Rugby

The Tuesday Top 5

The Tuesday Top 5

So welcome to the first of the final three instalments of the Tuesdays Top 5 for 2018. These three instalments are looking at things that really have no real bearing on anything, like how the run up to the RWC is tracking (according to verse 7, part IV, the Gospel of Cheika). Unfortunately, episode one seems to have us headed down the track of the Star Wars prequels- they offered so much but one is forgettable and the others were a real comedown from the past. So, let’s get to it, short sharp and to the point.

How did we go?

It was interesting to hear pre-game some of the pundits from overseas speculating that there would be tries scored and Wales would need to score 20+ points to be in with a chance. It was a pretty flattering forecast when you look at the Wallabies recent form. Off the back of the Rugby Championship the Wallabies were averaging about 2.6 tries per game, well down on the 4.1 in the 2017 Championship. In reality even the 2018 stat was inflated by the blowout 6 try win against the Pumas in the last round. So even if the Wallabies got lucky and scored their 2.6 try average (remember, this does not include conversions) would it have been enough? Now keep in mind that the Wallabies were kept in the game by Halfpenny missing two easy penalties. In reality the Wallabies 2.6 tries would only have kept things very close if Halfpenny was kicking at his usual standard. So, in reality the Welsh knew that if they could restrict the Wallabies to less than their 2.6 tries, they were in with a red-hot chance. As with the slide in the rankings the Wallabies attack has also been on the decline and the Welsh would have known their defence would be what wins that game (in combination with the Wallabies conceding an average of 9.6 penalties a game) and it ultimately did.

Looking for positives and signs of improvements is hard to find much. Our line out is still struggling at around the 80% mark and scrum is reasonable at around the 90% mark. However, one thing we can say did improve was our defence and tackle success. It improved from the 81% average to 90% this game.

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The RWC Pool D arms race

The arms race between Wales and the Wallabies is officially on. With Wales finding the way to win and now both teams being on par defensively it’s all about who can create some attacking capability. Whoever can turn up armed and score tries at the RWC will prevail.

For Cheika his puzzle starts with one of the constants with the Wallabies; the ability to have more possession and territory than the opposition and not really do anything other than playing keepings off. Since 2017 our attack has been regressing and we just can’t seem to find a plan that works. Cheika has played numerous combinations and now is trying the stability theory. But it is undeniable that we are struggling to score. Does he take a chance and mix it up for Italy or stick with the known formula and keep hoping it will sort itself out? If he sticks with the known how do we develop depth. But in there lays a bigger issue. Sure, he has players to “cover” 10, but he doesn’t have a real back up 10.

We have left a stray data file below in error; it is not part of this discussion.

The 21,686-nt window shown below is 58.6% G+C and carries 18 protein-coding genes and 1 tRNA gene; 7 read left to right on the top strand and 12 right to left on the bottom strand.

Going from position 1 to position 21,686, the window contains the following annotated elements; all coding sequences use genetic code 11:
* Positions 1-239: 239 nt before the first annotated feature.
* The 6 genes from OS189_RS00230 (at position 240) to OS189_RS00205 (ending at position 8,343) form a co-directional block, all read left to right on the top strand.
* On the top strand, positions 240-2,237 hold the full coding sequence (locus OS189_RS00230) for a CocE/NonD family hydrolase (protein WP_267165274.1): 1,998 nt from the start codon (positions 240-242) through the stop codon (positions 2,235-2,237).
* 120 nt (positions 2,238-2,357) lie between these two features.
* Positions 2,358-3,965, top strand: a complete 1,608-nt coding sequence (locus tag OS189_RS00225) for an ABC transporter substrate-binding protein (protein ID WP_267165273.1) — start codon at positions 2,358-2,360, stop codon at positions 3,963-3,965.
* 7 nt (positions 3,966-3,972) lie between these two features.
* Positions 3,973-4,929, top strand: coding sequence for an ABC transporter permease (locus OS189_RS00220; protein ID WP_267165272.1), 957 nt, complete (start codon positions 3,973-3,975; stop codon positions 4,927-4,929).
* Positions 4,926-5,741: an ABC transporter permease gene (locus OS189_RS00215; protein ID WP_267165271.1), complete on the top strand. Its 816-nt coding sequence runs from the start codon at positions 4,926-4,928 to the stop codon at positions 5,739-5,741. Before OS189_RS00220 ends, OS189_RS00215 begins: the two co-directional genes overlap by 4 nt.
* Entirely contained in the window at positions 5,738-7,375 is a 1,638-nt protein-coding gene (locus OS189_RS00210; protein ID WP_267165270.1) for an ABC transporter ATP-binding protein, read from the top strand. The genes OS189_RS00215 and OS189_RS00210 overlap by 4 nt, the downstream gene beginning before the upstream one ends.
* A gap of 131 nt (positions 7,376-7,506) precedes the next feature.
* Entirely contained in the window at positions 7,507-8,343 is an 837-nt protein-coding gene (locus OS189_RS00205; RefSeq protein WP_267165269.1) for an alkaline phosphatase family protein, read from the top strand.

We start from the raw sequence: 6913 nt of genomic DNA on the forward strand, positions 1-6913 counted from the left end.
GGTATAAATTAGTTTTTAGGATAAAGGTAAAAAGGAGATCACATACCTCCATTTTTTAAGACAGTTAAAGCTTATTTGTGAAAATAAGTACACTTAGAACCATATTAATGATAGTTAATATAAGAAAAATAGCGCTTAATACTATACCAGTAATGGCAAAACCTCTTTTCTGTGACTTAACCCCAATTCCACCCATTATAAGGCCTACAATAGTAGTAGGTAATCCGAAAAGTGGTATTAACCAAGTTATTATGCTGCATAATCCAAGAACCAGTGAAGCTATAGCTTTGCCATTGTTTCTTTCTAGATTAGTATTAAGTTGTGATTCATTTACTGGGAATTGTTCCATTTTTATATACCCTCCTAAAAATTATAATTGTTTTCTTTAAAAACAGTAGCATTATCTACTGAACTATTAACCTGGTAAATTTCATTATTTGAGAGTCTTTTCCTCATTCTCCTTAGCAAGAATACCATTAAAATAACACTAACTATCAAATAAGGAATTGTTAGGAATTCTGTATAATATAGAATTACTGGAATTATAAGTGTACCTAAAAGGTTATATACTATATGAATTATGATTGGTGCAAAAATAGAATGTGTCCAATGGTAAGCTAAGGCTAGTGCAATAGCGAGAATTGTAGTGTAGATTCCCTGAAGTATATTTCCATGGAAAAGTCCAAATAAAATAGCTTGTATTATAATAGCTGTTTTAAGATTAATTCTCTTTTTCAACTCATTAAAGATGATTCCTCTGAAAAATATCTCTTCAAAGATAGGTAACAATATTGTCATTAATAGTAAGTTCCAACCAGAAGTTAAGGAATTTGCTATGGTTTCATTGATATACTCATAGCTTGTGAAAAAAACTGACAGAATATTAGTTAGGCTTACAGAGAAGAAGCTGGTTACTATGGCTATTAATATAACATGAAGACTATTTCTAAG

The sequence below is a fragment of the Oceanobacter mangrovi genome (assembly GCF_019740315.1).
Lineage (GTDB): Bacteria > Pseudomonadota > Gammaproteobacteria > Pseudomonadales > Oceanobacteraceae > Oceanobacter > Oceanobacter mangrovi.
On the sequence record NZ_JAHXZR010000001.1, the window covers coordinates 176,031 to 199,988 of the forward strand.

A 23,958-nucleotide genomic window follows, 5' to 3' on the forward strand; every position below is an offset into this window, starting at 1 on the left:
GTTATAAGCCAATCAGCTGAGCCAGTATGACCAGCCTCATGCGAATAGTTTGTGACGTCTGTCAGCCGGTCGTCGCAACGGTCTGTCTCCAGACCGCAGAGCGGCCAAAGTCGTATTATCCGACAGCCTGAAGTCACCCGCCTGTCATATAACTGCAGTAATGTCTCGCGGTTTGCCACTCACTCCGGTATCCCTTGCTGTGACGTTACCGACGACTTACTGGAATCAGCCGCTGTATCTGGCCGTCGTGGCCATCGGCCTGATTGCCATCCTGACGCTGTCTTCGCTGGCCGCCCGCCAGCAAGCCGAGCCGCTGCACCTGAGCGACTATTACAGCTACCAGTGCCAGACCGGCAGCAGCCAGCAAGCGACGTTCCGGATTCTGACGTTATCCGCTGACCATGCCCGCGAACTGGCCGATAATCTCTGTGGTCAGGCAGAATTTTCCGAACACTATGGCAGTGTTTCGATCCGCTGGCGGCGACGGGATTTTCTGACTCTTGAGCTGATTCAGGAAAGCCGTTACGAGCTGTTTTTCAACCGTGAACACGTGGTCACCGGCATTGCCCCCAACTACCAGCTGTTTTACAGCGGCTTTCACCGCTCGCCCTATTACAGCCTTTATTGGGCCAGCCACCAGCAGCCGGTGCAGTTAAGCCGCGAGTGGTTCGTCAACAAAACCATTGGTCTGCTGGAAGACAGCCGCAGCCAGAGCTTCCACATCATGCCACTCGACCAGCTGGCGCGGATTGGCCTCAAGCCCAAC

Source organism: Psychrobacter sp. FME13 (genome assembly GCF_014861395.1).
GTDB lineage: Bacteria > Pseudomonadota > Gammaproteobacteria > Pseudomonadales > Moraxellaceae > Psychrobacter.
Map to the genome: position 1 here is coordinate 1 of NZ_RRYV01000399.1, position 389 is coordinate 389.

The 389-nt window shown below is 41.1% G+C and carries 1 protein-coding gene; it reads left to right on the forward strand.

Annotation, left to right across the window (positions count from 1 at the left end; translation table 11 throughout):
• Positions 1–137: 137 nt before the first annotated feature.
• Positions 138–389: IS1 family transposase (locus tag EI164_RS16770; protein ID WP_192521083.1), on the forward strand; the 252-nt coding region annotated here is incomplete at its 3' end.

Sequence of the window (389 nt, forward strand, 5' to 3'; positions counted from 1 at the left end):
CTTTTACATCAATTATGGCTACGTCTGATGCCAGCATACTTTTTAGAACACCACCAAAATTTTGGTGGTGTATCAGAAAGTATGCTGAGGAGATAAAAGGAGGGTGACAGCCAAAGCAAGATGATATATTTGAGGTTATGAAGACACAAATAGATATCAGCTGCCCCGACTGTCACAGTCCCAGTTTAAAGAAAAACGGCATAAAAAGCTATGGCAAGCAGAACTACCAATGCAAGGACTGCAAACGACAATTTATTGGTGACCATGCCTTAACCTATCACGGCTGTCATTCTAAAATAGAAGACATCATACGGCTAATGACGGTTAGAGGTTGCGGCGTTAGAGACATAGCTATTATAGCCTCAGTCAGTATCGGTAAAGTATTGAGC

Gatland also has a challenge. There were glimpses of some attacking prowess but it was infrequent. The hard toil approach is fine but will it be enough and yield the results he needs? One consideration is that he dumbed it down against the Wallabies to keep the defence a priority. Every time they got an opportunity, they didn’t look like they were thinking anything other than taking the penalty and he certainly lauded his sides defence post game. Having Biggar sitting on the sideline for most of the game is one advantage that he does have. That luxury alone would have bugged Cheika.

So, come the RWC the difference between Wales and the Wallabies will be who comes with a functioning attack.

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Let’s throw in a wildcard 

You know how in some pools for the WC you look and just know who the top 2 teams will be. For example, something would have to go very wrong for New Zealand and South Africa to not be the top two in their pool. Well looking at Pool D, it looks pretty clear that the Wallabies and Wales will be the teams progressing (finishing order is totally up for grabs though!)

But sometimes you get that one team that just like to throw a spanner in the works and mess it up for someone. Last time it was Japan, who beat South Africa leaving them on the same number of wins as Scotland. This year in Pool D that honour could fall to Fiji. Rumour has it Cheika is worried and doesn’t want to give them a hand anymore and risk our Super teams making their players better. Fiji – they can certainly be unpredictable and are being touted by some as the dark horses.